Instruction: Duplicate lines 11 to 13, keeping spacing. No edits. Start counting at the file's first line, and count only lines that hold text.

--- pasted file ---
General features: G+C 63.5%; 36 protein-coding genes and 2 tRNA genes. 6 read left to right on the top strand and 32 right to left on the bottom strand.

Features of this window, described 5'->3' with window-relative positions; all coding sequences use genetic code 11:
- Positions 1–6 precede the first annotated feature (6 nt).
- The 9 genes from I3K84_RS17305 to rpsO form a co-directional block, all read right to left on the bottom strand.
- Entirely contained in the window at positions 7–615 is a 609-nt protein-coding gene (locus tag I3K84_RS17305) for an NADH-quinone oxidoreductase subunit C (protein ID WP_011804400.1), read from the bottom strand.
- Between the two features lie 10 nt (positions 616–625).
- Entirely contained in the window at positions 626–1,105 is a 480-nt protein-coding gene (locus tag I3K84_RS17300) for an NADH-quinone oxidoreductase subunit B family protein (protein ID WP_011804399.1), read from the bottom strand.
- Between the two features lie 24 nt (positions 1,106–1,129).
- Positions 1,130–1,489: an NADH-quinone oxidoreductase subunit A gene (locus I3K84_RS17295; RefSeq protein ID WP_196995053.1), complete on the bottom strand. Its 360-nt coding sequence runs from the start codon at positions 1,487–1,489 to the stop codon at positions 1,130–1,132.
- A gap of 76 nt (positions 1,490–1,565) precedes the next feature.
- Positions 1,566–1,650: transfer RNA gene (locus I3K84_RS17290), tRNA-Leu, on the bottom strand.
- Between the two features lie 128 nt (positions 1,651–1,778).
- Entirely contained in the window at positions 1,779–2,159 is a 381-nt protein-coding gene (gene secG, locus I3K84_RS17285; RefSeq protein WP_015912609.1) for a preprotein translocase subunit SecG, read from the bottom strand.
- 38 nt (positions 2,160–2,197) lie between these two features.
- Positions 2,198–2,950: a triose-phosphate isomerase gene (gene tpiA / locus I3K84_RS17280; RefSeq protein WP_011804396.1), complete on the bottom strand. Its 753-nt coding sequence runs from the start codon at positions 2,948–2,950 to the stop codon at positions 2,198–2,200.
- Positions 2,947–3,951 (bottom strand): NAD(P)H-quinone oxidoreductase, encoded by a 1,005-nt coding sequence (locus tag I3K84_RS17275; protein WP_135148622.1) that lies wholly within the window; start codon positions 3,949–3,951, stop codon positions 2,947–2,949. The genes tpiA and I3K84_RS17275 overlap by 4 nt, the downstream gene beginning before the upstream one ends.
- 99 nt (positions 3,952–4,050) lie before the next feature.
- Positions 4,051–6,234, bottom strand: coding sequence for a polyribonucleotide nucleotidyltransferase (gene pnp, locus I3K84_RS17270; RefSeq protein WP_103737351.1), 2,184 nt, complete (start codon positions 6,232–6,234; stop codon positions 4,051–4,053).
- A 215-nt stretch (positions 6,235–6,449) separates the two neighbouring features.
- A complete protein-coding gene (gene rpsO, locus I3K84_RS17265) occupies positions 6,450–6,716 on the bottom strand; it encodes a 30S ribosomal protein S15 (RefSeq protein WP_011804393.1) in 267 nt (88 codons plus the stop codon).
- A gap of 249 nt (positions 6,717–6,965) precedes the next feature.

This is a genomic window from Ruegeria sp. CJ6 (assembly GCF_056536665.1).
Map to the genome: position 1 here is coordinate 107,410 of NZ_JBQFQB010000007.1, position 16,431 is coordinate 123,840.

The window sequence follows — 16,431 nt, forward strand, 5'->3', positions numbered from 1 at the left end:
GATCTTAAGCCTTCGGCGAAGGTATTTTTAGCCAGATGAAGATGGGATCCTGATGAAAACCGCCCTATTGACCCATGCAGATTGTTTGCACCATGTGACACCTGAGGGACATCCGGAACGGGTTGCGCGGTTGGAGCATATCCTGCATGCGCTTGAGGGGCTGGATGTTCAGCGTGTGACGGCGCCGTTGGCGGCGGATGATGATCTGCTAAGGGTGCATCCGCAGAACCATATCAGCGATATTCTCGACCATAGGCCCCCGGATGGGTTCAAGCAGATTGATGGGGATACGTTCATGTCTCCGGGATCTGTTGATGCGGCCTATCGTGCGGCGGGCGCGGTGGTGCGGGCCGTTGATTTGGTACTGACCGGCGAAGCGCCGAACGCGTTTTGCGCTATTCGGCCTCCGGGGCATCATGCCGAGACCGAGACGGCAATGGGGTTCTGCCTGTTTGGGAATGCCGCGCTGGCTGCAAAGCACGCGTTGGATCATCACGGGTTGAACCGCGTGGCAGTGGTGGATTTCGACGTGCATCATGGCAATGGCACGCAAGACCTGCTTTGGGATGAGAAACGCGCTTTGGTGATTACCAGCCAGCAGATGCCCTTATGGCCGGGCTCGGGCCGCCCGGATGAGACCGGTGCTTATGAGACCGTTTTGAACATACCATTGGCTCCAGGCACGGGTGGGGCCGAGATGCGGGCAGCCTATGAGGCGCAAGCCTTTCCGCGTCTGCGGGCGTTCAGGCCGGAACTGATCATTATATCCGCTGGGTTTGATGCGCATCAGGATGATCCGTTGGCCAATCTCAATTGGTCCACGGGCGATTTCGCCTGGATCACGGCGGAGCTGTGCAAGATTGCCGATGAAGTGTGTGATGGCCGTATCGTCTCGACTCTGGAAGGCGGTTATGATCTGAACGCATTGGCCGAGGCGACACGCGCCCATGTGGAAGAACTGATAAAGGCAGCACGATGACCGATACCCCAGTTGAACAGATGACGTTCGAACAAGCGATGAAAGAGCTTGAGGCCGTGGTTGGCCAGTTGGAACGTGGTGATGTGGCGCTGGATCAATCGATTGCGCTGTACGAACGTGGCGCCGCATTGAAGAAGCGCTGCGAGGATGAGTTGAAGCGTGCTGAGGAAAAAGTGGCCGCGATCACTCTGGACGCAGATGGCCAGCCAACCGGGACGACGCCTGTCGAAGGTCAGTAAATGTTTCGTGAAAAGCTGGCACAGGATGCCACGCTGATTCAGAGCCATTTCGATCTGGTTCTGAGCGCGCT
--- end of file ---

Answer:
- Positions 1,566–1,650: transfer RNA gene (locus I3K84_RS17290), tRNA-Leu, on the bottom strand.
- Between the two features lie 128 nt (positions 1,651–1,778).
- Entirely contained in the window at positions 1,779–2,159 is a 381-nt protein-coding gene (gene secG, locus I3K84_RS17285; RefSeq protein WP_015912609.1) for a preprotein translocase subunit SecG, read from the bottom strand.